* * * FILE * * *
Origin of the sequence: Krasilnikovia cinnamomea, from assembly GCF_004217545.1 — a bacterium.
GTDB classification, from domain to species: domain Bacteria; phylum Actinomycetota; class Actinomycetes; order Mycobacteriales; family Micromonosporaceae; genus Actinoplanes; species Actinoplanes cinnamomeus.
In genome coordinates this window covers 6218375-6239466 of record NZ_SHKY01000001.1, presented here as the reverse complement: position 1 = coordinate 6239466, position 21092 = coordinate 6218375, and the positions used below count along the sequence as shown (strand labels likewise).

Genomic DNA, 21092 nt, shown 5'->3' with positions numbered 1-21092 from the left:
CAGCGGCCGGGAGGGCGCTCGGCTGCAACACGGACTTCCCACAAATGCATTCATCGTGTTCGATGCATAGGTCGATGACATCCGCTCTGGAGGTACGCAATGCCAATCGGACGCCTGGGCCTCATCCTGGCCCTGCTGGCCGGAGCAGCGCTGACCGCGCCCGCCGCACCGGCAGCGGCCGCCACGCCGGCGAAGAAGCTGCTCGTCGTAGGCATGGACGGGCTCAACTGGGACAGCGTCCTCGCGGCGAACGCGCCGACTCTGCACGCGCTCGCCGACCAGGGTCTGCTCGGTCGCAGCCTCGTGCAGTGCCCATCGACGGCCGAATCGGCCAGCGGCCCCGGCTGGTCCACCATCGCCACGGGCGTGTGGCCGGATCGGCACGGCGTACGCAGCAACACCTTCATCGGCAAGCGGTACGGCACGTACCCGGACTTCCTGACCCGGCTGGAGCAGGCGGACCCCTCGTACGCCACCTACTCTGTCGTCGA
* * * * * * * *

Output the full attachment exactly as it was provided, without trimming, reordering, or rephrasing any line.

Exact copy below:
Origin of the sequence: Krasilnikovia cinnamomea, from assembly GCF_004217545.1 — a bacterium.
GTDB classification, from domain to species: domain Bacteria; phylum Actinomycetota; class Actinomycetes; order Mycobacteriales; family Micromonosporaceae; genus Actinoplanes; species Actinoplanes cinnamomeus.
In genome coordinates this window covers 6218375-6239466 of record NZ_SHKY01000001.1, presented here as the reverse complement: position 1 = coordinate 6239466, position 21092 = coordinate 6218375, and the positions used below count along the sequence as shown (strand labels likewise).

Genomic DNA, 21092 nt, shown 5'->3' with positions numbered 1-21092 from the left:
CAGCGGCCGGGAGGGCGCTCGGCTGCAACACGGACTTCCCACAAATGCATTCATCGTGTTCGATGCATAGGTCGATGACATCCGCTCTGGAGGTACGCAATGCCAATCGGACGCCTGGGCCTCATCCTGGCCCTGCTGGCCGGAGCAGCGCTGACCGCGCCCGCCGCACCGGCAGCGGCCGCCACGCCGGCGAAGAAGCTGCTCGTCGTAGGCATGGACGGGCTCAACTGGGACAGCGTCCTCGCGGCGAACGCGCCGACTCTGCACGCGCTCGCCGACCAGGGTCTGCTCGGTCGCAGCCTCGTGCAGTGCCCATCGACGGCCGAATCGGCCAGCGGCCCCGGCTGGTCCACCATCGCCACGGGCGTGTGGCCGGATCGGCACGGCGTACGCAGCAACACCTTCATCGGCAAGCGGTACGGCACGTACCCGGACTTCCTGACCCGGCTGGAGCAGGCGGACCCCTCGTACGCCACCTACTCTGTCGTCGA